Pandemic-related policies and regulation, economic conditions are top concerns in energy and utilities industry
The continuing global challenges and potential existential threat posed by the ongoing COVID-19 pandemic. Political divisiveness and polarisation. Social and economic unrest. Gridlock. Artificial intelligence (AI), automation and other rapidly developing digital technologies. Rapid shift to virtual, remote work environments. Changes in the geopolitical landscape. Shifting customer preferences and demographics. Fragile supply chains. Wildfires and hurricanes. Volatile unemployment levels and record low interest rates. Escalating competition for specialised talent. Immigration challenges. Cyber breaches on a massive scale. Terrorism. Big data analytics. Future of work.
These and a host of other notable risk drivers are all contributing to significant levels of uncertainties, making it extremely difficult to anticipate what risks may lie just over the horizon. Unanticipated events are unfolding at record pace, leading to massive challenges to identify the best next steps for organisations of all types and sizes, regardless of where they reside in the world. No one is immune to the significant levels of uncertainty, and C-suites and boards need to be vigilant in scanning the horizon for emerging issues. Because no one can possibly anticipate everything that lies in the future, organisations must focus on building trust-based, resilient cultures, led by authentic leaders, that can pivot at the speed of change.
In this ninth annual survey, Protiviti and NC State University’s ERM Initiative report on the top risks on the minds of global boards of directors and executives in 2021 and, in a new dimension to this study, over the next 10 years, into 2030. Our respondent group, which includes 1,081 board members and C-suite executives from around the world, provided their perspectives about the potential impact over the next 12 months and next decade of 36 risk issues across these three dimensions.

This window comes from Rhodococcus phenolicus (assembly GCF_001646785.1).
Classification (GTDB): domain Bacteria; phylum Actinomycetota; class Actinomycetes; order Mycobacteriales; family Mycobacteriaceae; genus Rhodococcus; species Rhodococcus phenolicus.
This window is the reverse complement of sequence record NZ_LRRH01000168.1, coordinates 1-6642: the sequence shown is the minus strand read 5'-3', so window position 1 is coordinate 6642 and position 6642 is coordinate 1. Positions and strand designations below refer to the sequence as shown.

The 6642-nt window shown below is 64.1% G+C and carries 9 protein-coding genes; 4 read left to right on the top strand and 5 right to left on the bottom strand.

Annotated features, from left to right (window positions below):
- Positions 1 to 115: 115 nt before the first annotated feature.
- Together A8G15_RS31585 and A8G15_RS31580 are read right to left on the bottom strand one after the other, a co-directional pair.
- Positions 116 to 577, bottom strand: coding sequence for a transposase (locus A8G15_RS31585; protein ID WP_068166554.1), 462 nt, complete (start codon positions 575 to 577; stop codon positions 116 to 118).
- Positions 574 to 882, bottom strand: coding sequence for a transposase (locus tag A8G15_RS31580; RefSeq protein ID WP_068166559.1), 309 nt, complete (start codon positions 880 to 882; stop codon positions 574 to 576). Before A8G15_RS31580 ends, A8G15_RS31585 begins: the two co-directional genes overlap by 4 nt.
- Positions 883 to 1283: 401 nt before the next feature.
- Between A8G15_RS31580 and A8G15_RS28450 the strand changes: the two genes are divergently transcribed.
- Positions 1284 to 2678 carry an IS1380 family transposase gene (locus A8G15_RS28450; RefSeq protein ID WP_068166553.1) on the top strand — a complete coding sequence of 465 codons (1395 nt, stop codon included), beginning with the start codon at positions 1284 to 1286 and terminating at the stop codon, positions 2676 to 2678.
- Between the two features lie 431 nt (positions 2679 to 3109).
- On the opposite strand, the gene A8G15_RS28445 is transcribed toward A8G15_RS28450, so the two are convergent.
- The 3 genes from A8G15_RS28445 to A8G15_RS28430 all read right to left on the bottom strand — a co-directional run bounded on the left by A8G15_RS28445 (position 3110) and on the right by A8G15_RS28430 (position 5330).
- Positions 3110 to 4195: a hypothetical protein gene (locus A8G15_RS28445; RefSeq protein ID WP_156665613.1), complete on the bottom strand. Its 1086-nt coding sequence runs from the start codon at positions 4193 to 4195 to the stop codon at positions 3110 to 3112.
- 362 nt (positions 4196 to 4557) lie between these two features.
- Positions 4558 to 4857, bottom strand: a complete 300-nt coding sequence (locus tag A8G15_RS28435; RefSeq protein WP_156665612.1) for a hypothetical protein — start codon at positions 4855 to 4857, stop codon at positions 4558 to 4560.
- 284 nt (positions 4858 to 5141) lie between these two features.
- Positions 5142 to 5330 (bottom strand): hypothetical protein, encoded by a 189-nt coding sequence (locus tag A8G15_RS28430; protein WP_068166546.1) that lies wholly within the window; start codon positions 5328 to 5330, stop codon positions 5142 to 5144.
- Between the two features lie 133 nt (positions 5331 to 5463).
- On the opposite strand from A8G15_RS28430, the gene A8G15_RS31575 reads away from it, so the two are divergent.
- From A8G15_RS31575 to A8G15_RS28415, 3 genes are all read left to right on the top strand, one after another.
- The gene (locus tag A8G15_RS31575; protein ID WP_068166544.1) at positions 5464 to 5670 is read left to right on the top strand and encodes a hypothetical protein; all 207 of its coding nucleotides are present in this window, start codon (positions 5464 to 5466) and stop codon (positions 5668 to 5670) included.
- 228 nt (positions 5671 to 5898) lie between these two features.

- Macroeconomic risks likely to affect their organisation’s growth opportunities
- Strategic risks the organisation faces that may affect the validity of its strategy for pursuing growth opportunities
- Operational risks that might affect key operations of the organisation in executing its strategy
Commentary – Energy and Utilities Industry Group
The COVID-19 pandemic has had a dramatic impact on businesses in the Energy and Utilities industry group, and it appears these organisations are more worried than ever about future growth. That concern is underscored by the fact that all top five risks for 2021 for the industry group are either macroeconomic or strategic. By comparison, four of the five top risks in our 2020 study were operational.
Respondents see navigating pandemic-related policies, regulations and protocols and the potential impact of those requirements on business performance as the top risk for their organisations in 2021. Concerns about economic conditions in markets currently served, and how they might impact growth opportunities, ranked second. Note that this risk was not among the top five risks for the industry group last year.
While concern about economic conditions rose up the ranks in importance from last year, the impact score shifted down from “Significant Impact” to “Potential Impact.” That could be a reflection of ongoing uncertainty due to the pandemic and its impact on the rate of unemployment, whether future government stimulus packages are likely to be proposed and passed, and how quickly and effectively vaccines can be produced, distributed and administered.
However, even when the pandemic eases and economic conditions improve, there will be no “return to normal” for the oil and gas industry. Oil executives saw unprecedented destruction of demand in 2020 amid the sweeping lockdowns and travel restrictions, which rattled the industry’s confidence and led to oil futures dipping into negative territory for the first time in history. Long-term uncertainty on travel and work from home leads to an unpredictable future that is certainly impacting the overall results of this survey.
Power and utilities organisations, meanwhile, saw energy consumption by businesses — their largest consumers — decline significantly due to pandemic-related shutdowns. However, they also watched household energy use surge as the pandemic forced millions of people to stay at home. There is a downside to this silver lining: Many people remain out of work or underemployed due to the pandemic. While power and utilities companies have offered financial assistance programs to consumers, many residential customers may struggle to pay their bills on time in the months ahead.
Power and utilities businesses must prepare for this reality, as well as the need to handle a backlog of payments from customers when outstanding balances are resolved. Companies that have not prioritised modernising their finance function and other back-office operations before the pandemic may face difficulty with the continued changes in consumer priorities or expectations. This could undermine profitability and growth for organisations that are also looking at long-term strategic shifts in their business due to renewables.